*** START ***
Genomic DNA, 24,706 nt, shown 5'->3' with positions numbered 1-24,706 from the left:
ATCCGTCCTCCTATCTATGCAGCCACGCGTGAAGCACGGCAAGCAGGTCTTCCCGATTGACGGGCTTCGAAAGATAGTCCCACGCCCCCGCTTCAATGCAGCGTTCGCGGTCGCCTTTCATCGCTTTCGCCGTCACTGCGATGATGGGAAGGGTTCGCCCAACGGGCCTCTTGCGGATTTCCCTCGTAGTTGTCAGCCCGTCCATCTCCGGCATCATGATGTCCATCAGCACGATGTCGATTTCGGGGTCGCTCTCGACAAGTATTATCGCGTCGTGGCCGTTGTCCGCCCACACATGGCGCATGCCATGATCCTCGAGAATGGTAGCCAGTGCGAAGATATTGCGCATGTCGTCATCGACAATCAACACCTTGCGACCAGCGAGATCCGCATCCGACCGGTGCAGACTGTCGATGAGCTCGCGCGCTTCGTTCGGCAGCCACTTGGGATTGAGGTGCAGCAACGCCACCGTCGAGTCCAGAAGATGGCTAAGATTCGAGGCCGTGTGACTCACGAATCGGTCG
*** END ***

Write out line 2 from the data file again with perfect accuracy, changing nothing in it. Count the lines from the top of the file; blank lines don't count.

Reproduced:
ATCCGTCCTCCTATCTATGCAGCCACGCGTGAAGCACGGCAAGCAGGTCTTCCCGATTGACGGGCTTCGAAAGATAGTCCCACGCCCCCGCTTCAATGCAGCGTTCGCGGTCGCCTTTCATCGCTTTCGCCGTCACTGCGATGATGGGAAGGGTTCGCCCAACGGGCCTCTTGCGGATTTCCCTCGTAGTTGTCAGCCCGTCCATCTCCGGCATCATGATGTCCATCAGCACGATGTCGATTTCGGGGTCGCTCTCGACAAGTATTATCGCGTCGTGGCCGTTGTCCGCCCACACATGGCGCATGCCATGATCCTCGAGAATGGTAGCCAGTGCGAAGATATTGCGCATGTCGTCATCGACAATCAACACCTTGCGACCAGCGAGATCCGCATCCGACCGGTGCAGACTGTCGATGAGCTCGCGCGCTTCGTTCGGCAGCCACTTGGGATTGAGGTGCAGCAACGCCACCGTCGAGTCCAGAAGATGGCTAAGATTCGAGGCCGTGTGACTCACGAATCGGTCG